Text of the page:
17 February, 2009

HOW TO know your fretboard

Knowing the fretboard is important because each fret on each string represents a specific note. In the diagram below, you will notice that I've only labeled the 6th and 5th string, up to the 7th fret. The reason for this is because in my opinion, knowing these frets well is essential for knowing how to play chords. I will further explain.
As you can see from above, the diagram represents the fretboard. The letters on the right represents the tuning of each string, which is EADGBE (standard tuning). Next, the numbers above are the frets (I've labeled till the 7th fret), and the letters in the fretboard are the notes, if you play on that fret.

Note: If you play the 6th string 1st fret, you're playing an F note. You don't have to put your finger on the fret (the metal bar) itself, as long as your finger is in the white space from the nut to the 1st fret, it is an F note.

Figuring out Chords
You might ask the question, "Why is it important to know your fretboard?". Let me explain (with regards to playing an acoustic). To me, knowing your fretboard is important for playing barre chords and figuring out chords. I will not go into detail in this post, but if you know your fretboard, you can play every chord with just the barre chord pattern. More will be explained in a separate post.

Knowing which bass notes to play
When you play chords, you have to also remember that not every chord requires you to strum all 6 strings. Let me give you some examples. If you play a G chord, you strum all 6 strings because your middle finger is on the 3rd fret of the 6th string (G note). If you play a standard C chord, you strum from the 5th string down because your ring finger is on the 3rd fret of the 5th string (C note). If you play a standard A chord, you strum from the 5th string down because the 5th string (free) is an A note. If you play a D chord, you strum from the 4th string down because the 4th string (free) is a D note. The same goes for an E chord. You strum all 6 strings because the 6th string (free) is an E note.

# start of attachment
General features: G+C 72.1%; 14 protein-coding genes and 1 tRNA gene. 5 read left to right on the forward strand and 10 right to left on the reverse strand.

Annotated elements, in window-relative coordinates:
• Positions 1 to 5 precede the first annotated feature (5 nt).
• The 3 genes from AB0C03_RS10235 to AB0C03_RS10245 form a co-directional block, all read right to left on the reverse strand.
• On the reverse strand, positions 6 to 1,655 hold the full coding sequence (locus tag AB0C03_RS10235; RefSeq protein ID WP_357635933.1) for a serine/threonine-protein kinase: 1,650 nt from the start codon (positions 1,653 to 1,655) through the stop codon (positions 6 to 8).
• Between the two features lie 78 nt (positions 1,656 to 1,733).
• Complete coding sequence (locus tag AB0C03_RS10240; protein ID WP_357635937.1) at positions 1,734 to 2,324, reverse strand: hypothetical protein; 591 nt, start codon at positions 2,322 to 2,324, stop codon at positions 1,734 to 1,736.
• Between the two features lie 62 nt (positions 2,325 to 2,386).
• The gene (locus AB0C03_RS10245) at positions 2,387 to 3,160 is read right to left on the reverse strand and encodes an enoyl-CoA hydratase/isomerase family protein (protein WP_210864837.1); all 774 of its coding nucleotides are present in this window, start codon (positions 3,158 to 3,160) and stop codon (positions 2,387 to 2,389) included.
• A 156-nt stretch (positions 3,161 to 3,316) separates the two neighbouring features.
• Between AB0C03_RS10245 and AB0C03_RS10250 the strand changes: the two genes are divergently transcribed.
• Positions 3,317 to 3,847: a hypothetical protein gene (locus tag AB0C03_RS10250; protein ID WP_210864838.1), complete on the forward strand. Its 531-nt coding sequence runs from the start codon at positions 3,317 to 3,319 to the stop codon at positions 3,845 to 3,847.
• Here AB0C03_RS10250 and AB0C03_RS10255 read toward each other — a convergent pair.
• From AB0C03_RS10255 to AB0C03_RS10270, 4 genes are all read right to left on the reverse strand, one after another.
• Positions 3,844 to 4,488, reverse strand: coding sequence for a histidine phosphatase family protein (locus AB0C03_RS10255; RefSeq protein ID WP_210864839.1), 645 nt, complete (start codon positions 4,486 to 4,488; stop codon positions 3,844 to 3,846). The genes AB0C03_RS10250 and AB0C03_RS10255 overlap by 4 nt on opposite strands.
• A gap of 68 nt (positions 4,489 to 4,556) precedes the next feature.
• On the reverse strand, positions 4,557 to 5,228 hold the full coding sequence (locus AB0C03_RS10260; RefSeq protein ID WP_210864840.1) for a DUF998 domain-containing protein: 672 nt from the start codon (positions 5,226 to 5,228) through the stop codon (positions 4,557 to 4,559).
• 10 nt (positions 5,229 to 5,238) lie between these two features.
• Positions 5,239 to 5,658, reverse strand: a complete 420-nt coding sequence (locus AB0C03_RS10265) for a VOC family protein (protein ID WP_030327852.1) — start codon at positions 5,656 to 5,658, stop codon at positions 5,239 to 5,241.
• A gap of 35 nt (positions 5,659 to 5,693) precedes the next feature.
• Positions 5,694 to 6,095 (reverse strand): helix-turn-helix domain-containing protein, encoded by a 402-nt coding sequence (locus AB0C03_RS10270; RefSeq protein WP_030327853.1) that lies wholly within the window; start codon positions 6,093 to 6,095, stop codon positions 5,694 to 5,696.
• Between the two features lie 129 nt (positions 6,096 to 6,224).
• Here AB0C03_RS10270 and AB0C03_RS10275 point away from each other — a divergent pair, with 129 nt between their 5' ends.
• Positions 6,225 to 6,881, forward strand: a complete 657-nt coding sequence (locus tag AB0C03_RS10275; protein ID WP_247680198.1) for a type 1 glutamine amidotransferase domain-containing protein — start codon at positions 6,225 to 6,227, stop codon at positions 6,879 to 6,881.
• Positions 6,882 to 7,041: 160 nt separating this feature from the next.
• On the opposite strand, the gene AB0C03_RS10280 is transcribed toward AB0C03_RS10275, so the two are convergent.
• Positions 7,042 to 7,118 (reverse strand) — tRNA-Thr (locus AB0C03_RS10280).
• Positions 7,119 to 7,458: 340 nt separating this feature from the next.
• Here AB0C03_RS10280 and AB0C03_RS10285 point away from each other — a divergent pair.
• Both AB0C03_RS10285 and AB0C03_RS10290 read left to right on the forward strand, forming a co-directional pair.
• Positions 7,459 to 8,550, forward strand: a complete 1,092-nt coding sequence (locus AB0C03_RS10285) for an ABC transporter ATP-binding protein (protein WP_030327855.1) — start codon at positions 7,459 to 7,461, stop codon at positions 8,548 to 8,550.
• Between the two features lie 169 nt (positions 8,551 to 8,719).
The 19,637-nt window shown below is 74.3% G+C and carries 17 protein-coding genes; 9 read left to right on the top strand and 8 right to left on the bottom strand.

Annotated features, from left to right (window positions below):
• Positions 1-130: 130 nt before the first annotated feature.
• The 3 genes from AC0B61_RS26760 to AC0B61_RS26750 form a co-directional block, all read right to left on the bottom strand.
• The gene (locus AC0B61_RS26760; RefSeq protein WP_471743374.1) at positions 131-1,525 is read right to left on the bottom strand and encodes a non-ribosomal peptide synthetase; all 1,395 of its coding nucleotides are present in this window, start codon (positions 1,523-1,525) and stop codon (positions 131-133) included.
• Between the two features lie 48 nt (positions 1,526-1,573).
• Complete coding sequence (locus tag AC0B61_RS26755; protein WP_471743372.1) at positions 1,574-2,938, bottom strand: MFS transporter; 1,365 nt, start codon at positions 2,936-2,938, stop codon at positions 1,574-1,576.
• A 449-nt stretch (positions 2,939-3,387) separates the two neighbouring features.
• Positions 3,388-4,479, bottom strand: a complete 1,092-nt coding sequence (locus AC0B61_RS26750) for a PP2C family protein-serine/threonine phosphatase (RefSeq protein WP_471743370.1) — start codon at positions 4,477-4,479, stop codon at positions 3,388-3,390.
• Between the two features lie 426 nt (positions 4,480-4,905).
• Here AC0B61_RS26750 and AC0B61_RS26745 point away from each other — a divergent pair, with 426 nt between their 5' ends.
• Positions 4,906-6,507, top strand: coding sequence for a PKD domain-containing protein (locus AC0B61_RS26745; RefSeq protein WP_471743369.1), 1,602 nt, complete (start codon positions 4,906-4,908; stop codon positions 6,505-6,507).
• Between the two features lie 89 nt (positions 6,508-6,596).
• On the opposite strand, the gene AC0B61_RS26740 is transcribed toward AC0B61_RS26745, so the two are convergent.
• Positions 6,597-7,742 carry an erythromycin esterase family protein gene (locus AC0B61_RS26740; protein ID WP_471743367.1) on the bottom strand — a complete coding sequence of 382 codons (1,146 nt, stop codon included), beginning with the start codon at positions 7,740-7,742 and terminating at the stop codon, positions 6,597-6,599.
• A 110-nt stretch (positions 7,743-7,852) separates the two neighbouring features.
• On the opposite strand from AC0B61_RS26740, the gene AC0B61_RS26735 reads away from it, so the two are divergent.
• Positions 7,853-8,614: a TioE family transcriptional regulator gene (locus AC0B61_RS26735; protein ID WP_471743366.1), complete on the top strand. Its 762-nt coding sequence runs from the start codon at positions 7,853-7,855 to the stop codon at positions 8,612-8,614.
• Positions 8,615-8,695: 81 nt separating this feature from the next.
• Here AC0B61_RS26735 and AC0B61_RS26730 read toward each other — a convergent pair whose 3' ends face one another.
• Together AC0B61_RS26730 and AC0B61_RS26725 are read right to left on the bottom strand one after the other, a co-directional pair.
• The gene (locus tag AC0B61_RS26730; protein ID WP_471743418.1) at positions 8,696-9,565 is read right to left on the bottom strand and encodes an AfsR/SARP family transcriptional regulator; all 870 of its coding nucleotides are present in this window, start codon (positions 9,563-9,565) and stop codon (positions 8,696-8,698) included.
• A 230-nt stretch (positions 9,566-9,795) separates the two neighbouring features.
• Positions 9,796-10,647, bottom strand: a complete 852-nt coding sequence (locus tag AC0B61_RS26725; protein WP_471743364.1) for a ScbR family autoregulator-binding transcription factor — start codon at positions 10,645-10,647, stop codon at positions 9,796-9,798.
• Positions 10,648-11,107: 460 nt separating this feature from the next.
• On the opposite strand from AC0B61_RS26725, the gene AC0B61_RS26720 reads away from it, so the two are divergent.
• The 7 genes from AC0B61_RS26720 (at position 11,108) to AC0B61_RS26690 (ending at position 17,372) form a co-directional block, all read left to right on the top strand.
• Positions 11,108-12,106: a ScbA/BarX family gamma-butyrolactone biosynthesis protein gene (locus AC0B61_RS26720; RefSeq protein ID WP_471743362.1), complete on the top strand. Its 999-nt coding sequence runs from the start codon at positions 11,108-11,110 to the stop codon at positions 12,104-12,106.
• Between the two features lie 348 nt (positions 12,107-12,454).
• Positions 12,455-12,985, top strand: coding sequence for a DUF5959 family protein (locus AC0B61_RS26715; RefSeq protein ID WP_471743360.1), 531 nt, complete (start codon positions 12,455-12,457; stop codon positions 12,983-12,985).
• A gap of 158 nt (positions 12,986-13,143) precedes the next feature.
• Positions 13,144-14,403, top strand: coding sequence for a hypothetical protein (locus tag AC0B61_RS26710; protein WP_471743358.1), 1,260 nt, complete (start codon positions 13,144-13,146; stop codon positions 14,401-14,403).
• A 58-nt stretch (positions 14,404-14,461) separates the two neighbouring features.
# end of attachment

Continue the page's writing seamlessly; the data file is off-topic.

One more note about the labeling of notes. Some of you might ask, if there's a Bb (B flat), why isn't there any Gb or Ab etc. Well, these notes do exist, and to simply put it, it is interchangeable with the sharps. Let me give you some examples. You see on the 2nd fret an F# note. This note can also be known as a Gb. This is because when you move UP a fret from the F note, it moves a semi-tone, so it goes to F# (2nd fret). When you move DOWN from the G note, you are moving a semi-tone down, so you say Gb.

Note: Notice from E to F, and from B to C, there are no sharps/flats. There's probably an explaination for this, but I have to admit, I don't know either. It's just the way it is.

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